AP: How does this segment of your training help to make bhakti or devotion more accessible to your teacher trainees?

BC: I think Jai Uttal is, in a way, the perfect ambassador between yoga people in the western yoga world and the real bhakti. He’s such a sweet generous soul but he’s so relatable to anybody. I remember when I first started teaching I was really confused about how a teacher was supposed to be. I thought that if you were a real teacher you commanded authority in the room, that you held people accountable, that you had to be strict if people did things like walk with shoes in the yoga room. And I remember being in his kirtan camps and people were making themselves comfortable. Kids were running into the temple room with their shoes on, making noise. And it never phased him, he was just open and joyous to all of it. And it was such a teaching for me because he has my respect but he’s not yelling at people or trying to control every move they make.

AP: What does your daily practice look like?

JU: The bulk of my daily practice is taking care of my little boy – he’s 7. Sometimes that’s playing music and singing, sometimes its building legos, sometimes its watching TV, sometimes its just hanging out. That is my main devotional practice right now. There are certain prayers that I say every morning and every night. Sometimes I sing them, sometimes I whisper them; sometimes it’s very fast and brief, and sometimes it’s very full of feeling. But I never skip them.

And I do a lot of public kirtans. Even though I frame that as my job, it’s also my practice. The day it stops being my practice and just becomes a job is the day I can hand in my card and say ‘I’ve gotta start doing something else.’ And once a week I go to my wife’s yoga class, which is just about enough to feel constantly achy.

AP: How does one move more deeply into the practice of bhakti?

JU: I think the best way is to dive into the practice and be consistent. Even if the time is short, every day spend five minutes finding a place in your heart that is a vulnerable feeling place and sing a mantra. Just see what happens; for each person it’s going to be completely different and it won’t happen overnight. Try out these practices without expectation — in the west we are so goal-oriented, and our time clock is ticking all the time. In the east where these practices come from, they think about many many many lifetimes to somehow find one’s self for one moment of one’s life in that real deeply blissful loving presence of god. So it’s not an overnight thing.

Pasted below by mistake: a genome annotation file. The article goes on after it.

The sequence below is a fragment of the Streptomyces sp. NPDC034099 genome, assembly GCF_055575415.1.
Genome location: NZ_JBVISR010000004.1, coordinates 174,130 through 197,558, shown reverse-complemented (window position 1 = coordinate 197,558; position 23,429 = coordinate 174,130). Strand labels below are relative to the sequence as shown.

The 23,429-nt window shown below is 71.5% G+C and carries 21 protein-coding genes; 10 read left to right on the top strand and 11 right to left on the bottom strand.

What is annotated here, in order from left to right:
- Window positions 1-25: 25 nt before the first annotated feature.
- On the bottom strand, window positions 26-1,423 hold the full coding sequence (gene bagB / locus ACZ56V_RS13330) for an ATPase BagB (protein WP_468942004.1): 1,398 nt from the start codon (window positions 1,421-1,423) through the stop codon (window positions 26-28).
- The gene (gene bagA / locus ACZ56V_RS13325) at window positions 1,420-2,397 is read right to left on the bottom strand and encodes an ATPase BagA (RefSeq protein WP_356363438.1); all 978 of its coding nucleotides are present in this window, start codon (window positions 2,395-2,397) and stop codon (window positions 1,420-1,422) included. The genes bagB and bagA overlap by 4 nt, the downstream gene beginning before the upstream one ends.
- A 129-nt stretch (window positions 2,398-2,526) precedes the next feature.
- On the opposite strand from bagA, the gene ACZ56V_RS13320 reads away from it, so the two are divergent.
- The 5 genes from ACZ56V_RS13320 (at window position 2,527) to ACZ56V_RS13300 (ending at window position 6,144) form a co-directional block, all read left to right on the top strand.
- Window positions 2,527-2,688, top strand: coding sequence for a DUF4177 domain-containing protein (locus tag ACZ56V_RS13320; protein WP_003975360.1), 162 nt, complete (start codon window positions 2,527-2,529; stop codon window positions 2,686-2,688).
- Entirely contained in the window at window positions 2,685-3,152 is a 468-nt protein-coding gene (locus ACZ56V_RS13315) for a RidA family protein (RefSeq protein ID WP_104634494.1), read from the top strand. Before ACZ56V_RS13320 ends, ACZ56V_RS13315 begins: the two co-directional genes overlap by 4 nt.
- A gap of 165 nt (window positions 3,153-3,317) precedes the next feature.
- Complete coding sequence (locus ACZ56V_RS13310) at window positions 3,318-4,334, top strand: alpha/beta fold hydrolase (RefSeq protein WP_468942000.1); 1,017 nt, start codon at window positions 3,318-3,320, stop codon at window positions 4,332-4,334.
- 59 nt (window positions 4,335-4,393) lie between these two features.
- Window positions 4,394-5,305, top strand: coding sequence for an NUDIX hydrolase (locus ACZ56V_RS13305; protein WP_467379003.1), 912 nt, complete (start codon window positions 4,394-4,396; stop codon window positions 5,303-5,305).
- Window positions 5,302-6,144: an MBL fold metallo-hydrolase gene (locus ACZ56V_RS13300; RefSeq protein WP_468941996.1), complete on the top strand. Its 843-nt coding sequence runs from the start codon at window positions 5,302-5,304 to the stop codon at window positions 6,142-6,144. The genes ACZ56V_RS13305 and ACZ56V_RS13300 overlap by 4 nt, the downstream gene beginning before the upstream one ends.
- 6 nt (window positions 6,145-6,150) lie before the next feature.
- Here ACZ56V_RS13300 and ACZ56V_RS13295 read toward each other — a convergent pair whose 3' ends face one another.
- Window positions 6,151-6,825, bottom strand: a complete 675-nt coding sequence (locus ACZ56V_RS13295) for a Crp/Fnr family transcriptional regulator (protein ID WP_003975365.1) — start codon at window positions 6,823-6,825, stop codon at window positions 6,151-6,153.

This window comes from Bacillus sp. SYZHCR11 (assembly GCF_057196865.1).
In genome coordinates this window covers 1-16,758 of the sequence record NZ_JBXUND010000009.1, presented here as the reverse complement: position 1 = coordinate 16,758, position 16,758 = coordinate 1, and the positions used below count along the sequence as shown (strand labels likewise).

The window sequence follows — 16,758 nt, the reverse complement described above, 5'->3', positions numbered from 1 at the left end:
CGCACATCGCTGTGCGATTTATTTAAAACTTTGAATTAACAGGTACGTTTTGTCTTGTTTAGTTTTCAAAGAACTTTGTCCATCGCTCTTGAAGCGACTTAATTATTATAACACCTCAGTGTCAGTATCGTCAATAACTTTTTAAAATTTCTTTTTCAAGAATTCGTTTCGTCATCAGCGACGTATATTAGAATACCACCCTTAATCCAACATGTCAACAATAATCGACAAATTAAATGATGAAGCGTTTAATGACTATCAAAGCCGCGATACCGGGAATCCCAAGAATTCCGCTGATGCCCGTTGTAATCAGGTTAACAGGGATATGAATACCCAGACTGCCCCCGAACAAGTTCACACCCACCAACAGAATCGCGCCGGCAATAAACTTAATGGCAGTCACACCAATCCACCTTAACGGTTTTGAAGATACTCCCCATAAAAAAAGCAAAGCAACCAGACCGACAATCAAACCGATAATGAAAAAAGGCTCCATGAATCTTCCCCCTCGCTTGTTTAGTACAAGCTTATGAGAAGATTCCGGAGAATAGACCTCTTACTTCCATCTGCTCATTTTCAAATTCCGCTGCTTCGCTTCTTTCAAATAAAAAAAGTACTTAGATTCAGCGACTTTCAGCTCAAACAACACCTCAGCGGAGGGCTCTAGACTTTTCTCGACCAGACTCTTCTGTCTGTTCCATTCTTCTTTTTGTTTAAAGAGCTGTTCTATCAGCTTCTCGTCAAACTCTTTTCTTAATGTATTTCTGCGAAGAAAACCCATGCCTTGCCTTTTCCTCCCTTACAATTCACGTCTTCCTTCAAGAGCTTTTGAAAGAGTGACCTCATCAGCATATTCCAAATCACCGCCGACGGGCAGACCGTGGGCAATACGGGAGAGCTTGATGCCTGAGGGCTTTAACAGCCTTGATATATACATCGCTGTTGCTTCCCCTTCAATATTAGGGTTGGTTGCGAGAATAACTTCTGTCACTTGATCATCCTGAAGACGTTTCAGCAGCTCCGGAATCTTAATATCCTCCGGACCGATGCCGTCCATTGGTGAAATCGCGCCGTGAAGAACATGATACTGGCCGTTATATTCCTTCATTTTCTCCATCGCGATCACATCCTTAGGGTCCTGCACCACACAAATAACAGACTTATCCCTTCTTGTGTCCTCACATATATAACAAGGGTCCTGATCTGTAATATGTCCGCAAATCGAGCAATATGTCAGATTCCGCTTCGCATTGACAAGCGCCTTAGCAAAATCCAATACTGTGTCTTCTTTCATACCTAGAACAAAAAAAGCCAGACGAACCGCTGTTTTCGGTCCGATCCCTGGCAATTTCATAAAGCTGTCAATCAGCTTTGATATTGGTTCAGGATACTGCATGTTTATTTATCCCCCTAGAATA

I never prosyletize. What do I know about anyone elses journey? I barely know my own. But when people say that they are drawn to this, then I say try 5 minutes a day for two weeks – singing. And they say ‘but I’m not a singer’ and I say ‘what does that mean?’ Everyone is a singer if you open up your mouth. God is not a critic. And then they say ‘but I’m not very spiritual’ and I say ‘neither am I, but you have a heart that is inhabited with feelings’. Then they say ‘but I don’t know any mantras’ and I say ‘try ram’. It’s really easy to find a simple mantra for kirtan. Kirtan mantras are mostly pretty simple, they are just names of gods.

AP: What will your weekend for the teacher training at Yogamaya look like?

JU: I never plan ahead. . I’m just sharing what I do and what I am, for better or for worse. All I can do is share what experiences I’ve had and what prodigiously small knowledge I have of this tradition – share about my guru and my songs and re-tell the great stories from the Ramayana which are part of the tradititon. What I really like when I’m with a group is for people to ask questions because it can steer us towards what people in the group need. We will sing a lot and I’ll do some gentle exercises for people to open up and discover their voices a little bit. We’ll laugh a lot hopefully and maybe cry a little. We’ll try to find ourselves in an open vulnerable, feelingful place with each other which is a vulnerable, open, feelingful place with god.

For more information about or to register for the weekend with Jai Uttal at Yogamaya click here. Cost is $160 before October 12th and $175 after. To come to Uttal’s Kirtan performance alone costs $28.

Alex Phelan teaches anatomically influenced and alignment conscious yoga in New York City.

Read the original article here.

2012-10-15T21:54:28+00:00October 15th, 2012|